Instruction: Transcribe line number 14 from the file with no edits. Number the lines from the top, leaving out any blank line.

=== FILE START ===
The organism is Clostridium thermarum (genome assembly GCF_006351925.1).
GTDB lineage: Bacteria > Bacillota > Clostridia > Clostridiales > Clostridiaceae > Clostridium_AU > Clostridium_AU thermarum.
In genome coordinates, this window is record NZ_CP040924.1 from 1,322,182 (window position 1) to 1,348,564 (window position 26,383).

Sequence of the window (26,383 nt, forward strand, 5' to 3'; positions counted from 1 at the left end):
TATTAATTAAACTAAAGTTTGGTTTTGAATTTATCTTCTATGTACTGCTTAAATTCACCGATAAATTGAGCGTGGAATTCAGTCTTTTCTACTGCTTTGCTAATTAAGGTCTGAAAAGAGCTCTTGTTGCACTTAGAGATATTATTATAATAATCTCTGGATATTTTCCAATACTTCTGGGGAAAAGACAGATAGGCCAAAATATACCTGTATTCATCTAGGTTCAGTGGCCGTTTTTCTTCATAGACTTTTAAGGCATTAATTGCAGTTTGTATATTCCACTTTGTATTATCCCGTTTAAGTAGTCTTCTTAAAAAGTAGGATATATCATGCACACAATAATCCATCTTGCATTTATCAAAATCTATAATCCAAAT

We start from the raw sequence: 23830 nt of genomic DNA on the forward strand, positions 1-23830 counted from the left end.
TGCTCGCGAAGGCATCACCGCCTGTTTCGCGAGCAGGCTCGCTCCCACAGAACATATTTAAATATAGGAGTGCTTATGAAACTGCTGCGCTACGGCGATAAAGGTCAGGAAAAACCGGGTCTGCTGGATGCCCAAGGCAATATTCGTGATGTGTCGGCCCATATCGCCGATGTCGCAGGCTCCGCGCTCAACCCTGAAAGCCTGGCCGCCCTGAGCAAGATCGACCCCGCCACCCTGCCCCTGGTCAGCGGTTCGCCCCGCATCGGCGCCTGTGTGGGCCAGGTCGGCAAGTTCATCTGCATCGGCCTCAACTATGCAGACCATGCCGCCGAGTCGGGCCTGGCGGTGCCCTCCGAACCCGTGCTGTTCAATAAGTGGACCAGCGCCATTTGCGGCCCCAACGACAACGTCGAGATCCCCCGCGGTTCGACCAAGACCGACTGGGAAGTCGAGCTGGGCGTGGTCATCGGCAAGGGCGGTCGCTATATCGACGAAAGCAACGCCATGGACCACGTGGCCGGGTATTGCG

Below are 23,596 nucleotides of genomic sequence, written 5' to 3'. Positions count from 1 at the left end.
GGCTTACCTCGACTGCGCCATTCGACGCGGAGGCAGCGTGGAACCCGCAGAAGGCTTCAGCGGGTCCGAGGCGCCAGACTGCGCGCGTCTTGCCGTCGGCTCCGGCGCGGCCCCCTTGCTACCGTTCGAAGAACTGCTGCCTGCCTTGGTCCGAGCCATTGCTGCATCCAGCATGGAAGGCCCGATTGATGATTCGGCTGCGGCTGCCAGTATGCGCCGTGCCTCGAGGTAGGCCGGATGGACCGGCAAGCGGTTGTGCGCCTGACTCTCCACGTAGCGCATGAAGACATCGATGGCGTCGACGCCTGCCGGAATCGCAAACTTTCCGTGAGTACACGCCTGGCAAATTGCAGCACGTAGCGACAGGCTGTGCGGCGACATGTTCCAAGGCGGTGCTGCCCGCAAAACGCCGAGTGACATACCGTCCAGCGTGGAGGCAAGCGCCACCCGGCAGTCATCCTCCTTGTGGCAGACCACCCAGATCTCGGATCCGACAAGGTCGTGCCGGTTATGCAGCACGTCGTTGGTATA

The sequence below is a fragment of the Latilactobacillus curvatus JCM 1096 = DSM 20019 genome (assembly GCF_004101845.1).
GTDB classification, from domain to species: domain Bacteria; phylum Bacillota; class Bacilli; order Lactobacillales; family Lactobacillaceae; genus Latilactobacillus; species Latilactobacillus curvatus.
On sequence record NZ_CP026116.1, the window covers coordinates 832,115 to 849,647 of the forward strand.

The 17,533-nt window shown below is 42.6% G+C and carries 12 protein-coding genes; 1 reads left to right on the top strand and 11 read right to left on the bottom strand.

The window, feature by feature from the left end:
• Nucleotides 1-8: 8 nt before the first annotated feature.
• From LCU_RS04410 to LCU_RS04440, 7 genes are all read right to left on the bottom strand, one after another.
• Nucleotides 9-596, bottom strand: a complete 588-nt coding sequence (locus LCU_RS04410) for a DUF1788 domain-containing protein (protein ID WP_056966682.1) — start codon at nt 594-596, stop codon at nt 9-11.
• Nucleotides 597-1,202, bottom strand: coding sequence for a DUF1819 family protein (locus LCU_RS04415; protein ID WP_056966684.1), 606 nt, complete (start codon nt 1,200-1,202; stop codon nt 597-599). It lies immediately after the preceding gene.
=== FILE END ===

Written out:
The window, feature by feature from the left end: